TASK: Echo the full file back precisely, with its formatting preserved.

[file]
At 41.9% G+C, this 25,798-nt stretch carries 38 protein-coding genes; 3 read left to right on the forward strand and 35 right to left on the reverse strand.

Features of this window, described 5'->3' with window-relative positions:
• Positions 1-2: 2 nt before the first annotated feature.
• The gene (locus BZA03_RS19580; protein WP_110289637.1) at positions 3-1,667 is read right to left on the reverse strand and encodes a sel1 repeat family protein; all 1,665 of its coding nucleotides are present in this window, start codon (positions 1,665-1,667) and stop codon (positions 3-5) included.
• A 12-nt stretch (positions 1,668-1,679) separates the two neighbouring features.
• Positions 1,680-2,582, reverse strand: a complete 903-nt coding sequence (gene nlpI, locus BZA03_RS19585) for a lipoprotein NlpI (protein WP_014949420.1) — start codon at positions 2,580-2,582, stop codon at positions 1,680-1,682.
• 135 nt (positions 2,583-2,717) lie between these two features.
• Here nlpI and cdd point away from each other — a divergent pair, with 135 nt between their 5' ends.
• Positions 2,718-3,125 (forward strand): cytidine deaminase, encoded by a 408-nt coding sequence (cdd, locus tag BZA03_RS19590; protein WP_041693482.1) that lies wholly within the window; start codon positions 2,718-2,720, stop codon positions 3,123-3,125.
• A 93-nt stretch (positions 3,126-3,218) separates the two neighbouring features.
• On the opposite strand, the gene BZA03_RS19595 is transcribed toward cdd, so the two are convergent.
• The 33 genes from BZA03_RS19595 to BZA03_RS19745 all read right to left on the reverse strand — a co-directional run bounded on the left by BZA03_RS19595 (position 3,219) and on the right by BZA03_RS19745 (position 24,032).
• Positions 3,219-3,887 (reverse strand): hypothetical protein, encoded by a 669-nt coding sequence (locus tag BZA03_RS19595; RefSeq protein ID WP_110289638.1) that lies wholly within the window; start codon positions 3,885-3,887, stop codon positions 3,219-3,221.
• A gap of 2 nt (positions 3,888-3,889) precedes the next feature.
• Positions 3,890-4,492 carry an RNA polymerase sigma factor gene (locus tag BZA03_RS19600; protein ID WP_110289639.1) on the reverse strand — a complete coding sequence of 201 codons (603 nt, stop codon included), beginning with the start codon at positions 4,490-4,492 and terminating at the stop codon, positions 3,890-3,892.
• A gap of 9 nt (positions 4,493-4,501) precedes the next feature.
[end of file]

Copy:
At 41.9% G+C, this 25,798-nt stretch carries 38 protein-coding genes; 3 read left to right on the forward strand and 35 right to left on the reverse strand.

Features of this window, described 5'->3' with window-relative positions:
• Positions 1-2: 2 nt before the first annotated feature.
• The gene (locus BZA03_RS19580; protein WP_110289637.1) at positions 3-1,667 is read right to left on the reverse strand and encodes a sel1 repeat family protein; all 1,665 of its coding nucleotides are present in this window, start codon (positions 1,665-1,667) and stop codon (positions 3-5) included.
• A 12-nt stretch (positions 1,668-1,679) separates the two neighbouring features.
• Positions 1,680-2,582, reverse strand: a complete 903-nt coding sequence (gene nlpI, locus BZA03_RS19585) for a lipoprotein NlpI (protein WP_014949420.1) — start codon at positions 2,580-2,582, stop codon at positions 1,680-1,682.
• 135 nt (positions 2,583-2,717) lie between these two features.
• Here nlpI and cdd point away from each other — a divergent pair, with 135 nt between their 5' ends.
• Positions 2,718-3,125 (forward strand): cytidine deaminase, encoded by a 408-nt coding sequence (cdd, locus tag BZA03_RS19590; protein WP_041693482.1) that lies wholly within the window; start codon positions 2,718-2,720, stop codon positions 3,123-3,125.
• A 93-nt stretch (positions 3,126-3,218) separates the two neighbouring features.
• On the opposite strand, the gene BZA03_RS19595 is transcribed toward cdd, so the two are convergent.
• The 33 genes from BZA03_RS19595 to BZA03_RS19745 all read right to left on the reverse strand — a co-directional run bounded on the left by BZA03_RS19595 (position 3,219) and on the right by BZA03_RS19745 (position 24,032).
• Positions 3,219-3,887 (reverse strand): hypothetical protein, encoded by a 669-nt coding sequence (locus tag BZA03_RS19595; RefSeq protein ID WP_110289638.1) that lies wholly within the window; start codon positions 3,885-3,887, stop codon positions 3,219-3,221.
• A gap of 2 nt (positions 3,888-3,889) precedes the next feature.
• Positions 3,890-4,492 carry an RNA polymerase sigma factor gene (locus tag BZA03_RS19600; protein ID WP_110289639.1) on the reverse strand — a complete coding sequence of 201 codons (603 nt, stop codon included), beginning with the start codon at positions 4,490-4,492 and terminating at the stop codon, positions 3,890-3,892.
• A gap of 9 nt (positions 4,493-4,501) precedes the next feature.